Prayers at city meetings supported in ERLC brief
The Southern Baptist Convention’s religious freedom entity has urged the Supreme Court to protect prayers before legislative meetings and thereby prevent judges from becoming theological referees.
The Ethics & Religious Liberty Commission filed a friend-of-the-court brief Friday (Aug. 2) with the high court in an appeal of a ruling that invalidated a New York town’s prayer policy for its board meetings. The justices announced in May they would review the lower court decision in the case but have not scheduled a date for oral arguments in their next term, which opens in October.
The case arrived at the Supreme Court on appeal from the Second Circuit Court of Appeals, which decided the prayers offered before the monthly meetings of the Greece, N.Y., Town Board violated the First Amendment’s ban on government establishment of religion. In reversing a federal judge’s opinion, the appeals court, which is located in New York City, ruled the board’s prayer practice “had the effect of affiliating the town with Christianity.”
In its brief, the ERLC disagrees with the Second Circuit, contending the town’s policy did not offend the establishment clause but provided a forum for private citizens to offer prayers that were constitutionally protected. The brief argues the appeals court’s opinion would require judges to make theological decisions regarding which prayers are acceptable.
ERLC President Russell D. Moore said he agrees with his Baptist predecessors, who did not want the “government taking on the mission of the church.”
“The Town of Greece case is about a government seeking to establish a state-ordered civil religion that crowds out the most basic rights of freedom of speech,” Moore said in a written statement. “That is not what our ancestors, and their allies among the American Founders, meant by religious liberty. We shouldn’t have a state-sponsored Baptist church, I agree, but we shouldn’t have a state-sponsored Unitarian church either, and that’s what some are attempting.
“In the Town of Greece case, private citizens are speaking, praying for a blessing on the proceedings of their city council,” Moore said. “The government doesn’t write the prayers, and doesn’t coerce anyone’s conscience. To object to this is to insist not only that the government be neutral to religious expression but to insist that the government be hostile to religious expression by citizens.”
Three Southern Baptists were among 10 theologians who signed onto another friend-of-the-court brief that disagreed with the Second Circuit’s opinion in the case. R. Albert Mohler Jr., president of Southern Baptist Theological Seminary; Daniel Akin, president of Southeastern Baptist Theological Seminary; and James Hamilton, associate professor at Southern Seminary, joined in a brief filed by the Liberty Institute.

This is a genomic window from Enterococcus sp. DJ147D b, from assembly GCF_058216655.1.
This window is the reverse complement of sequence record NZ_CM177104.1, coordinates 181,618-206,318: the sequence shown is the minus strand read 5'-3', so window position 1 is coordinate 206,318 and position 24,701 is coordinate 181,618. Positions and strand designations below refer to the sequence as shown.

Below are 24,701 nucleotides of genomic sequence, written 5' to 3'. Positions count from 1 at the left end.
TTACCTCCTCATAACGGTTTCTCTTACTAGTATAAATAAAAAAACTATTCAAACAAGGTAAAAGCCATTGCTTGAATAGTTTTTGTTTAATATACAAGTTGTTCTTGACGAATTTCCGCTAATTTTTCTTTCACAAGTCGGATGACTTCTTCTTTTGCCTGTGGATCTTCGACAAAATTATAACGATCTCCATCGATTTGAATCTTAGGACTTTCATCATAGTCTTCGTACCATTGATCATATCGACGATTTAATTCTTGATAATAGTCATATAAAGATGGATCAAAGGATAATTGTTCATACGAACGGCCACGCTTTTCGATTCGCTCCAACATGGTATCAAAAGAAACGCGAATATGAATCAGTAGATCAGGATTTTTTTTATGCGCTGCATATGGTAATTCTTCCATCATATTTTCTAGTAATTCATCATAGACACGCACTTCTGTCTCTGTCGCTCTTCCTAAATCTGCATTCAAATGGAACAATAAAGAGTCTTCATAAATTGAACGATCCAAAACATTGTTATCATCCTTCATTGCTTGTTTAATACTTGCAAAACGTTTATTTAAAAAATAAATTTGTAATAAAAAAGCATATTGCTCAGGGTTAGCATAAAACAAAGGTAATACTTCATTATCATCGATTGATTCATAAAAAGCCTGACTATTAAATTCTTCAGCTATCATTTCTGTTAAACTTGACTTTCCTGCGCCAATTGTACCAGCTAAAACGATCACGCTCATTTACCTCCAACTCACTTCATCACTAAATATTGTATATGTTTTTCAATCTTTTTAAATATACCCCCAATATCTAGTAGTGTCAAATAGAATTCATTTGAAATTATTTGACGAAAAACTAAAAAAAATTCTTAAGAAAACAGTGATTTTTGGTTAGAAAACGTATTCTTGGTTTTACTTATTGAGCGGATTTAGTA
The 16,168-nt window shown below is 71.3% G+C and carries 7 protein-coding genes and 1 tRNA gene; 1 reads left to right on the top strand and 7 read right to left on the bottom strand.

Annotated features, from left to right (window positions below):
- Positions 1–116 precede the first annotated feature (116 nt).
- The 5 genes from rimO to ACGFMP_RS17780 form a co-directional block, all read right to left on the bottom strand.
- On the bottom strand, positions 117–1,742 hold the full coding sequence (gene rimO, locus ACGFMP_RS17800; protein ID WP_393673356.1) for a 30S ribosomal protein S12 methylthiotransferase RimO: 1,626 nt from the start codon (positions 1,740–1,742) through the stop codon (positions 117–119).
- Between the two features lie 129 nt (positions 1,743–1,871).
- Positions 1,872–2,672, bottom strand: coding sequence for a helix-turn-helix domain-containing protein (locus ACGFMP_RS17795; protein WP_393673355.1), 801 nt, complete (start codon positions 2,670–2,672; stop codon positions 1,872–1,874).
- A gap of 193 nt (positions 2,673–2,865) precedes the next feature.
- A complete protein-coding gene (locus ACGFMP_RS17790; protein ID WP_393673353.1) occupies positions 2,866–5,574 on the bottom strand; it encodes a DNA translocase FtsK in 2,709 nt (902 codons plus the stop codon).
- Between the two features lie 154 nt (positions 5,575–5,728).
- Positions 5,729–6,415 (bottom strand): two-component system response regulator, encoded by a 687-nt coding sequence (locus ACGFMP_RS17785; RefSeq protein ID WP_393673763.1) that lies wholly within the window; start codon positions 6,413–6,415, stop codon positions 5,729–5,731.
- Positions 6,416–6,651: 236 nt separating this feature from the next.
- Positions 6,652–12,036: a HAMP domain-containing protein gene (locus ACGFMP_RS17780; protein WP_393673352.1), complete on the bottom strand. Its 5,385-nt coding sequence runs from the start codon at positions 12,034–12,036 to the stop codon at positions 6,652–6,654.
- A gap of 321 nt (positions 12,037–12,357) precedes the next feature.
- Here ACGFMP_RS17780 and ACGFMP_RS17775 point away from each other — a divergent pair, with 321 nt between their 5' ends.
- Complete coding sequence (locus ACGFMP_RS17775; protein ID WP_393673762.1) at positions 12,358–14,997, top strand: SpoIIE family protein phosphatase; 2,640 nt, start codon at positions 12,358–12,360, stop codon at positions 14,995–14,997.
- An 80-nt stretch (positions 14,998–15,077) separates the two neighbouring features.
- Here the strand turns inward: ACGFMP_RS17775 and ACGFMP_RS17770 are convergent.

The ERLC brief says Greece’s town board created a forum for free speech, not government speech, when it began inviting individuals to pray at its meetings in 1999.
“When the government allows religious speech in a public forum, it does not endorse any or all messages or establish religion,” according to the brief. “It establishes freedom. There is no tacit imprimatur of state approval on one or all speakers.”
The Second Circuit was wrong, the ERLC brief contends, when it required of legislative prayers in its decision a “perspective that is substantially neutral amongst creeds.” Such a standard would unconstitutionally compare “the content of the prayer with a state-established concept of neutrality,” the brief says.
“This would convert private speech and religious exercise into government speech, using a civil religion that is offensive to many citizens, including many Baptists,” according to the brief.
It also would turn judges into theological arbiters, the ERLC brief says. The Supreme Court “has long recognized that the judiciary is not competent to decide theological matters for believers,” the brief says.
The Second Circuit’s requirement of neutrality in a prayer is impossible and actually harms religious liberty, according to the ERLC brief.
“Trying to create ‘neutral’ invocations at legislative meetings harms the Free Exercise rights of the religious person,” the brief says. “A person wishing to give an invocation must be able to pray according to the dictates of that person’s conscience without the prayer police scrutinizing the content of the prayer.”
While the Second Circuit said it was not ruling against all prayers at legislative meetings, the banishment of such prayers could easily be the effect, said a Southern Baptist lawyer who co-wrote the ERLC brief. At the close of its opinion, the appeals court said after discussing the “delicate balancing act” required of governments, “These difficulties may well prompt municipalities to pause and think carefully before adopting legislative prayers, but they are not grounds to preclude its practice.”
Michael Whitehead said, “Local governments reading the Second Circuit ruling will have doubts about how to have prayers that are religiously neutral. But when they read that a single prayer might be enough to make you pay the ACLU’s legal fees, officials readily conclude: ‘When in doubt, don’t.’ And religious freedom loses.”
Whitehead and his son Jonathan — lawyers in private practice in the Kansas City, Mo., area — co-wrote the brief for the ERLC. Both are members of Abundant Life Baptist Church in Lee’s Summit, Mo. Michael Whitehead was general counsel from 1990 to 1995 for the ERLC (then the Christian Life Commission) and serves now as general counsel for the Missouri Baptist Convention.
One of the Supreme Court opinions the ERLC brief relies on is Marsh v. Chambers, a 1983 decision that upheld the constitutionality of chaplaincy prayers in the Nebraska legislature.
Greece, which is a suburb of Rochester in western New York, is a town of about 96,000 people on the shore of Lake Ontario.
The case is Greece v. Galloway.